Financial exploitation of the elderly is a serious problem in this country, and one we don’t talk about nearly enough.
According to data provided by the National Adult Protective Services Association, one in 20 elderly people will suffer financial abuse in their lives. Sadly, only about 2 percent of cases are ever reported.
Financial exploitation deprives elderly people of the money they need to fund their retirements, pay for long-term care, and afford basic necessities like food, housing and medical care. It can also have serious repercussions for the victim’s mental and physical health.
Financial abuse takes many forms
Financial exploitation occurs whenever someone takes an elderly person’s assets through fraud, force, coercion or theft. Some of the most common kinds of abuse include the following:
- Stealing checks or ATM cards
- Misusing the authority granted by a Power of Attorney
- Promising care in exchange for property or assets, and not following through
- Promising to pay bills, but keeping the money instead
- Withholding medical care to avoid having to pay
- Not providing care despite being paid to do so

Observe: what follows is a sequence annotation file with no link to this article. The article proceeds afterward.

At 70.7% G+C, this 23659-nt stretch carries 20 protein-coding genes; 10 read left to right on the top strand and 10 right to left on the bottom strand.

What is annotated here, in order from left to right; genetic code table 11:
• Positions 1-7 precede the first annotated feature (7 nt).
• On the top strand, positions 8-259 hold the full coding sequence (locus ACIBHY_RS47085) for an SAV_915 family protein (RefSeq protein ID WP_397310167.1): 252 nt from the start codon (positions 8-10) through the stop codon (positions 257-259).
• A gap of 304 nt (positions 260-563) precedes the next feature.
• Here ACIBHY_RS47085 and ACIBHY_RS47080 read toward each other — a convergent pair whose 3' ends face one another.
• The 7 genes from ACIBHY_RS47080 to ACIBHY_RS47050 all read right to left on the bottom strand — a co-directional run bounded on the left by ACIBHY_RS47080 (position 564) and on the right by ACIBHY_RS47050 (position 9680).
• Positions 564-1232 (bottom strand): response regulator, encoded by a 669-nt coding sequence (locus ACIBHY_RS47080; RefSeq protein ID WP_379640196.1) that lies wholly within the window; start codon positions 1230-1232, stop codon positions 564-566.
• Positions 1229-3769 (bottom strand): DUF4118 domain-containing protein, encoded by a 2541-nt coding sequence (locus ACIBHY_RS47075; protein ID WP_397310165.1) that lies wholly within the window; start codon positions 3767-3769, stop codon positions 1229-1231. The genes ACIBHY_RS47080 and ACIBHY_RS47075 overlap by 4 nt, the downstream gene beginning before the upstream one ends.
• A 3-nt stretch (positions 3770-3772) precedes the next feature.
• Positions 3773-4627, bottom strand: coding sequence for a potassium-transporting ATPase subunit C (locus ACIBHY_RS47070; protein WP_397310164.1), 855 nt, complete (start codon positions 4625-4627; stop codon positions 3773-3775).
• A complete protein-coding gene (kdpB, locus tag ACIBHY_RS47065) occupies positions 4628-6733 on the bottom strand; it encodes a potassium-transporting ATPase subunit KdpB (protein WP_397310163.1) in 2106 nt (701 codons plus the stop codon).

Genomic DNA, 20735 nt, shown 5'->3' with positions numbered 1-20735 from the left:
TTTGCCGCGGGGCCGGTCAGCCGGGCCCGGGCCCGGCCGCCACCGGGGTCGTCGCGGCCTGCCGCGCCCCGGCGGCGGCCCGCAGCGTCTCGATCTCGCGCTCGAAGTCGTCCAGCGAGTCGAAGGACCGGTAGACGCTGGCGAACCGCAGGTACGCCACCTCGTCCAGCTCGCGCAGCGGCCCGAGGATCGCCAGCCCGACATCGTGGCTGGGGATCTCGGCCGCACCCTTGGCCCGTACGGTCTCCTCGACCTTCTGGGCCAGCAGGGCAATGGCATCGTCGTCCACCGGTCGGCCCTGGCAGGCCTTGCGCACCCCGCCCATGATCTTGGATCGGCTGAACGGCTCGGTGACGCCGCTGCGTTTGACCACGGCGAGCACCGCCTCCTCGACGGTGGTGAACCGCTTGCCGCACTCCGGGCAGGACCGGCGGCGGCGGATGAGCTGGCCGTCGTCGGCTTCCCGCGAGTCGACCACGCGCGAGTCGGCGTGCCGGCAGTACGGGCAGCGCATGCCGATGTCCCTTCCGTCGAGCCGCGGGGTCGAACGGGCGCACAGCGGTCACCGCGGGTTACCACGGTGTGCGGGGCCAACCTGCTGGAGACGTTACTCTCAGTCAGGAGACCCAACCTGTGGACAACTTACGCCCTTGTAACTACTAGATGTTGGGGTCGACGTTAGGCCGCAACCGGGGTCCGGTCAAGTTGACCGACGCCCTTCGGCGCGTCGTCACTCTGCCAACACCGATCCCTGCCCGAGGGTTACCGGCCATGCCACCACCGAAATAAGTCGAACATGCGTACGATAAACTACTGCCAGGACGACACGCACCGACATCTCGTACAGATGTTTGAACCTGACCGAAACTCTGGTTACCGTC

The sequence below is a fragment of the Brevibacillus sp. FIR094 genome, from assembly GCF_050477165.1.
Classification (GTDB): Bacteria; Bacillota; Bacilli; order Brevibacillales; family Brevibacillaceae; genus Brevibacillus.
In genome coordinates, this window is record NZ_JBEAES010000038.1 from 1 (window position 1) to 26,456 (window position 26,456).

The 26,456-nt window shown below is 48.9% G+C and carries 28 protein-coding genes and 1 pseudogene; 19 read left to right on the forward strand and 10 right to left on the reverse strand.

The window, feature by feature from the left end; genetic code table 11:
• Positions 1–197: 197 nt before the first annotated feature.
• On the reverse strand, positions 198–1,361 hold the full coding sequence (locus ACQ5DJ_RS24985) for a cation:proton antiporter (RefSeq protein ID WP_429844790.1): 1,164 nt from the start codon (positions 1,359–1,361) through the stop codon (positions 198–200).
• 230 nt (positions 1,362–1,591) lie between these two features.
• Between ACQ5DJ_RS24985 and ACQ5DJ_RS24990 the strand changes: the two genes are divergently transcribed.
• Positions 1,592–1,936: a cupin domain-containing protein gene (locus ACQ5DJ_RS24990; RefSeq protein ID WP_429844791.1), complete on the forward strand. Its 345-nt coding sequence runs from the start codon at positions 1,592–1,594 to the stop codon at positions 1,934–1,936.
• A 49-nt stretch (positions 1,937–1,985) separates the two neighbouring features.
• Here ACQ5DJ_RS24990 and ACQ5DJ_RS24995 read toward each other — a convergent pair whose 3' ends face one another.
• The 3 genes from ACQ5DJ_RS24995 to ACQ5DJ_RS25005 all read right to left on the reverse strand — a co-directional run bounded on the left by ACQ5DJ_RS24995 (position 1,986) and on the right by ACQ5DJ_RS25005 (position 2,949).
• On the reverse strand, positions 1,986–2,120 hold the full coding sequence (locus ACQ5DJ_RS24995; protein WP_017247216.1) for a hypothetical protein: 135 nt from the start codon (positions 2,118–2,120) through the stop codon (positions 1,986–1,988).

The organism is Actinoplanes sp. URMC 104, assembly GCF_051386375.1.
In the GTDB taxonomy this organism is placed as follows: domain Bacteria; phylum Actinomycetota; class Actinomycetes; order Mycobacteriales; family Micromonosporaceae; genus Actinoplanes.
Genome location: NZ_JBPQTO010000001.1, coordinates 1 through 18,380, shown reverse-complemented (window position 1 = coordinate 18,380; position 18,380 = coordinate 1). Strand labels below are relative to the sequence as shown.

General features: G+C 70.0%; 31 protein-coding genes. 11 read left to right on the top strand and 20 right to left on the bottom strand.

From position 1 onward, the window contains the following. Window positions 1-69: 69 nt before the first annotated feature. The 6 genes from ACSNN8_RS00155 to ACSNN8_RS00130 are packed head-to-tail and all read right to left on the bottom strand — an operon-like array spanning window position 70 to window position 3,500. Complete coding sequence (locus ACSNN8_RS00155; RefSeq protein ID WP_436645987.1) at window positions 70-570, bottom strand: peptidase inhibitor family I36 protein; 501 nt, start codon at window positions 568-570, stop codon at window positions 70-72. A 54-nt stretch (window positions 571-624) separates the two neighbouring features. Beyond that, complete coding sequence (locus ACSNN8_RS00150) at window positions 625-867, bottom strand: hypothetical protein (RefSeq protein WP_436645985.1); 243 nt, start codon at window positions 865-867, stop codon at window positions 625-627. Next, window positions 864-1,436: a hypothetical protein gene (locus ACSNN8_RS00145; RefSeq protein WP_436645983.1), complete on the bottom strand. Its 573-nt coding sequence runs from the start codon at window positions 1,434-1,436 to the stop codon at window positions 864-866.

- Threatening violence or abandonment unless the victim turns over assets
- Telemarketing and internet scams
All elders are at risk
Any elderly person can be a victim of financial abuse – even those who are smart, savvy and healthy.
Elders are more at risk if they feel lonely or isolated, since they might be more willing to ignore untrustworthy behavior on the part of someone who is acting like their friend.
The risk also increases if the elderly person is sick, disabled or suffering from cognitive impairments. Many elders don’t report financial abuse because they are ashamed or embarrassed about what is happening.
The perpetrator may be closer than you think
Often, the perpetrators of financial abuse are in a close relationship with the elderly victim. They could be a child or other relative, a romantic interest, a roommate or a paid caregiver.
In many cases, the abuse starts out small and grows bigger over time. Pay attention to the warning signs of financial exploitation, which include:
- Unpaid bills or eviction notices
- Unexplained bank withdrawals or transfers
- A standard of living or care that does not match up to the elder’s supposed assets
- Implausible explanations about expenses or the elder’s financial situation
- The elder being unaware of, or not understanding, their own financial arrangements
- An unusually close or secretive relationship with a new friend or romantic partner
What you can do to help
If you suspect that an elderly loved one is being abused, your best course of action is to talk through the situation with an experienced elder law attorney. The law offers a variety of ways to address this problem; which solution is best depends on the unique circumstances of each individual case.